First breeding record at Forvie for rare UK gull
18 December 2023
Mediterranean gulls were confirmed as breeding at Forvie this year in what is thought to be the first-ever record for Scotland.
Two pairs successfully hatched chicks at the NatureScot National Nature Reserve in 2023 – although sadly none survived to fledge.
Mediterranean gulls were once a very rare sight in the UK but now breed in increasing numbers, mostly on the south and south-east coasts of England.
Their distribution has been expanding northwards, with several instances of single birds summering in Scottish gull colonies and pairing with both black-headed gull and common gull. However, it is thought that the Forvie gulls may be the first confirmed breeding record for the species for Scotland.
Daryl Short, Forvie Nature Reserve Officer, said: “While we have seen visiting Mediterranean gulls at Forvie before, we were very surprised to see two pairs of two-year-old birds settle in the black-headed gull colony this summer, with each pair successfully hatching chicks.
“Sadly, none of the chicks survived to fledge, which was likely due to food shortage because of the drought at the time. Earthworms are an important part of the diet of small gulls, and they would have been hard to find in those conditions. Also, with all four parent birds being quite young, they would have been inexperienced breeders, reducing their chances of success in a new environment.
“Despite the pairs not successfully fledging any chicks, this was still a really exciting development for Forvie as the species expands its breeding range northwards and we are looking forward to seeing what happens in 2024.”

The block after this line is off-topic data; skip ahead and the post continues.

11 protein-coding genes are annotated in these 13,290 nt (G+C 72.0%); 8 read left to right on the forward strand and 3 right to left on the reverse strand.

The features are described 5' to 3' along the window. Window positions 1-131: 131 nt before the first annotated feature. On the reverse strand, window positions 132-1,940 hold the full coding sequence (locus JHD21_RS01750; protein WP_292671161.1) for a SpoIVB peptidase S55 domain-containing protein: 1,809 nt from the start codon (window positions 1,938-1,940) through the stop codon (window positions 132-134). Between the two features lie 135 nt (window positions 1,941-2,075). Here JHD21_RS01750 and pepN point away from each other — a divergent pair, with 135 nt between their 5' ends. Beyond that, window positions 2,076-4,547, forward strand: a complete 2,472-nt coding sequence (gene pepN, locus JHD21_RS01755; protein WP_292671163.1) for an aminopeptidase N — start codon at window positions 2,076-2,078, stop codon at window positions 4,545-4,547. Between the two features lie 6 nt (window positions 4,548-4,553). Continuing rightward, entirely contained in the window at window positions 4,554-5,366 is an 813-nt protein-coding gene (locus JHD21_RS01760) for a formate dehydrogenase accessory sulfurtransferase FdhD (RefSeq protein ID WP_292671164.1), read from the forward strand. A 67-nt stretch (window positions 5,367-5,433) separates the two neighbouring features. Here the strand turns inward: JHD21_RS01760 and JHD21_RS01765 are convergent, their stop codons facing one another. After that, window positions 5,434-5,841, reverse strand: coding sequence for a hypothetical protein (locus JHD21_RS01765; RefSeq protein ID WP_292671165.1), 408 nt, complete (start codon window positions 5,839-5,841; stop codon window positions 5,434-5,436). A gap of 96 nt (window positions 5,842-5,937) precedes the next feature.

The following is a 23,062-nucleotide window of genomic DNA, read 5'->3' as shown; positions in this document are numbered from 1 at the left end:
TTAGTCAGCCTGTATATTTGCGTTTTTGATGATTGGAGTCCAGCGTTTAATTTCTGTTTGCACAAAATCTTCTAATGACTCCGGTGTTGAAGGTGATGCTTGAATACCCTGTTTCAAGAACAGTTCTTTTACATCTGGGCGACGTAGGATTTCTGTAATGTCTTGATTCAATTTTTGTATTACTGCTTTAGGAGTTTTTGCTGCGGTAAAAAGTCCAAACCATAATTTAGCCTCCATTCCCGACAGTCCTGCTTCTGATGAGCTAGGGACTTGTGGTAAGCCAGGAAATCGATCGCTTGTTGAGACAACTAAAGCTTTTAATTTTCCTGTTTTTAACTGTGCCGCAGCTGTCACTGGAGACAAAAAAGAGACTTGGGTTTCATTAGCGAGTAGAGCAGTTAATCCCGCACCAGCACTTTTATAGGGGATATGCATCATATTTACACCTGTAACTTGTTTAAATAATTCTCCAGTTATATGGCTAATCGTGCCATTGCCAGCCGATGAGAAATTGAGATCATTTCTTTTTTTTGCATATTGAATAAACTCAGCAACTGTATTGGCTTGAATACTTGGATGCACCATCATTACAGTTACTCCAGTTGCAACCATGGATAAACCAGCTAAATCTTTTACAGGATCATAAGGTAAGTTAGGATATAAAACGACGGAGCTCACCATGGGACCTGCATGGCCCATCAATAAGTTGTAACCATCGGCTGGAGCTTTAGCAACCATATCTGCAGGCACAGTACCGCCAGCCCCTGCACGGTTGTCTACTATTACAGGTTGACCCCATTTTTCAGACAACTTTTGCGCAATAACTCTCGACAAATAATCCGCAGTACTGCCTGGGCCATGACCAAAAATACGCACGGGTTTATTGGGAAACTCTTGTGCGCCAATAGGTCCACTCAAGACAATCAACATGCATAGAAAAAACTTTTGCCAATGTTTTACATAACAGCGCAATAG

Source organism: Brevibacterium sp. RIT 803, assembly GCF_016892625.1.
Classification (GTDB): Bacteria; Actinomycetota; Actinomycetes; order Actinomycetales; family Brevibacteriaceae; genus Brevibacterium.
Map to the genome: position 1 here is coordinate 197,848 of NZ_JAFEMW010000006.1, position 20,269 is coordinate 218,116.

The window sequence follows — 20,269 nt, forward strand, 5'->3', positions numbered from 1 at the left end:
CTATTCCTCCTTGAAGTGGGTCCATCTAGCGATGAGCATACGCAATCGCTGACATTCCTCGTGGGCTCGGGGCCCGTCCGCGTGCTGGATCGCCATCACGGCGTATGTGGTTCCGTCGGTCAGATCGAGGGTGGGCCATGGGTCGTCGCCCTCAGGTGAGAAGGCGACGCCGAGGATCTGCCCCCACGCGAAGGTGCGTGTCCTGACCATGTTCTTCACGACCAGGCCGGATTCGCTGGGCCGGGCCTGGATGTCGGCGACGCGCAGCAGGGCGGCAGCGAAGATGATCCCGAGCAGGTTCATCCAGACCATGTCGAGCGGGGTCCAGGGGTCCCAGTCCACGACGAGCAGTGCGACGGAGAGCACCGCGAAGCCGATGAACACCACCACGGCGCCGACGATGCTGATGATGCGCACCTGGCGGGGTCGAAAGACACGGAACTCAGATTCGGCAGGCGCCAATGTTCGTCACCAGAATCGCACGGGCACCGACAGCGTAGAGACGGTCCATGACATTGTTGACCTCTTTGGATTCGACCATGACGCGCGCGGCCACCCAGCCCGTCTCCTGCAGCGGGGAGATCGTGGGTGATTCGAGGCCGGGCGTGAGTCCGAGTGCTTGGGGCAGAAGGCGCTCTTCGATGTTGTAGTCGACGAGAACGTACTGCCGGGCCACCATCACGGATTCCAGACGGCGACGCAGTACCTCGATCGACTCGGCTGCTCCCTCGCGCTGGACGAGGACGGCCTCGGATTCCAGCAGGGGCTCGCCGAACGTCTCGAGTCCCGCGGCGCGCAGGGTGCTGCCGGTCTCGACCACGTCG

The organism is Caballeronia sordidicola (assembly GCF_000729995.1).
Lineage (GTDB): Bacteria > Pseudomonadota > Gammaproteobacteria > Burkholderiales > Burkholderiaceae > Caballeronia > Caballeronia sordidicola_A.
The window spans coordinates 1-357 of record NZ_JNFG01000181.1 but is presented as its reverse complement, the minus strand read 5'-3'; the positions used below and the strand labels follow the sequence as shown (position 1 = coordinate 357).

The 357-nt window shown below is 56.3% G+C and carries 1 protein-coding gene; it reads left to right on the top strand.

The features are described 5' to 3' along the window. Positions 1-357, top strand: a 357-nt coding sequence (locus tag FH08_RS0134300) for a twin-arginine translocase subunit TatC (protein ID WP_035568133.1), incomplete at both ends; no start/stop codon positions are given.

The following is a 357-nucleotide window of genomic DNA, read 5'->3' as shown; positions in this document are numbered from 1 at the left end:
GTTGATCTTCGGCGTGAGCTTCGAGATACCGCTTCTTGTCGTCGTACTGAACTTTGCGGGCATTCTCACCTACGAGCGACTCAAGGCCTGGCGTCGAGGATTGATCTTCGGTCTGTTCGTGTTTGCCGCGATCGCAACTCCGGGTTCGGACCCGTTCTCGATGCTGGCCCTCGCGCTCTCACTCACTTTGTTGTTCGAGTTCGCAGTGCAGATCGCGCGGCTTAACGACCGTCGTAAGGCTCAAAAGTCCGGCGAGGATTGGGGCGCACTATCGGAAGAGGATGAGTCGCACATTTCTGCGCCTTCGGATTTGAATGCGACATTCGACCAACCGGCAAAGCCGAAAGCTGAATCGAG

The Seabirds Count (2015–2021) census reported that the Mediterranean gull began to colonise Britain in the 1980s, coinciding with a westward range expansion across Europe from the species' core Black Sea breeding population. This range expansion may have been due to changes in climate, creation of new wetland habitats, and better protection of colonies in western Europe.
This year was also a good one for the reserve’s black-headed gulls, with 2,428 pairs recorded and a minimum 1,353 fledged young, both new site records. This was especially heartening to see as the Seabird Count census results have shown that black-headed gulls have declined by 75% in Scotland since the last census, Seabird 2000 (1998–2002).
Eiders also had an excellent season, with around 100 nests and a minimum of 340 fledged young. The high duckling survival rate meant productivity for the species was the best since the year 2000.
Sadly, as reported in the summer, it was not such a good year for the breeding tern colonies at Forvie as many succumbed to avian flu.
Worst affected were Sandwich tern with around 75% mortality among the chicks and fledglings, although adults were largely unaffected. Arctic terns suffered 18% mortality among the adults, a worrying development as these birds are long-lived and relatively slow to reproduce. Little terns, however, appeared to be unaffected by avian flu, and at least 11 fledged young from 11 nests which meant a good solid season for them.
Scotland’s avian flu task force, led by NatureScot, is continuing its work to assess and better understand the impact of avian flu and ensure we have positive measures in place to support the recovery of species impacted by the outbreak.